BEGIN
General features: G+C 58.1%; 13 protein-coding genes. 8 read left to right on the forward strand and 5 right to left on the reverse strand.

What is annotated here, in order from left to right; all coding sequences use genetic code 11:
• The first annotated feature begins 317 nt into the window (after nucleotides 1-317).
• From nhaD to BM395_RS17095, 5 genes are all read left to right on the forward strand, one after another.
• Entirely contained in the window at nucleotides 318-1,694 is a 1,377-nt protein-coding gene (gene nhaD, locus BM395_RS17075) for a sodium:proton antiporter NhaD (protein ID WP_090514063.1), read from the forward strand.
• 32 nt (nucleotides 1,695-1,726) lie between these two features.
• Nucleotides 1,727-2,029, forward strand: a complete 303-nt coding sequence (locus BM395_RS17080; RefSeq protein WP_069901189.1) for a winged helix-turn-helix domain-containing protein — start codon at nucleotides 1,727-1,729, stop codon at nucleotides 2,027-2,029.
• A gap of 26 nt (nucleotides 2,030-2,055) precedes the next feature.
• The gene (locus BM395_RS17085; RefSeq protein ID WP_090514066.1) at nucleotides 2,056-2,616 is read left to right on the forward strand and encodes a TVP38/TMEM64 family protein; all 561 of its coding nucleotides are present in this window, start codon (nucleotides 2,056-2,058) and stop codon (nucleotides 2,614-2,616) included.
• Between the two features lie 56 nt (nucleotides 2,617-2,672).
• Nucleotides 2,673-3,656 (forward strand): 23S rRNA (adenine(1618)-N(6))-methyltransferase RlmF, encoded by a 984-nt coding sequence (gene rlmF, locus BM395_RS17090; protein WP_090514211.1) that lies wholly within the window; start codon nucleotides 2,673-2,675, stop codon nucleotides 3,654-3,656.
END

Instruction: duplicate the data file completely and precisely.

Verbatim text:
General features: G+C 58.1%; 13 protein-coding genes. 8 read left to right on the forward strand and 5 right to left on the reverse strand.

What is annotated here, in order from left to right; all coding sequences use genetic code 11:
• The first annotated feature begins 317 nt into the window (after nucleotides 1-317).
• From nhaD to BM395_RS17095, 5 genes are all read left to right on the forward strand, one after another.
• Entirely contained in the window at nucleotides 318-1,694 is a 1,377-nt protein-coding gene (gene nhaD, locus BM395_RS17075) for a sodium:proton antiporter NhaD (protein ID WP_090514063.1), read from the forward strand.
• 32 nt (nucleotides 1,695-1,726) lie between these two features.
• Nucleotides 1,727-2,029, forward strand: a complete 303-nt coding sequence (locus BM395_RS17080; RefSeq protein WP_069901189.1) for a winged helix-turn-helix domain-containing protein — start codon at nucleotides 1,727-1,729, stop codon at nucleotides 2,027-2,029.
• A gap of 26 nt (nucleotides 2,030-2,055) precedes the next feature.
• The gene (locus BM395_RS17085; RefSeq protein ID WP_090514066.1) at nucleotides 2,056-2,616 is read left to right on the forward strand and encodes a TVP38/TMEM64 family protein; all 561 of its coding nucleotides are present in this window, start codon (nucleotides 2,056-2,058) and stop codon (nucleotides 2,614-2,616) included.
• Between the two features lie 56 nt (nucleotides 2,617-2,672).
• Nucleotides 2,673-3,656 (forward strand): 23S rRNA (adenine(1618)-N(6))-methyltransferase RlmF, encoded by a 984-nt coding sequence (gene rlmF, locus BM395_RS17090; protein WP_090514211.1) that lies wholly within the window; start codon nucleotides 2,673-2,675, stop codon nucleotides 3,654-3,656.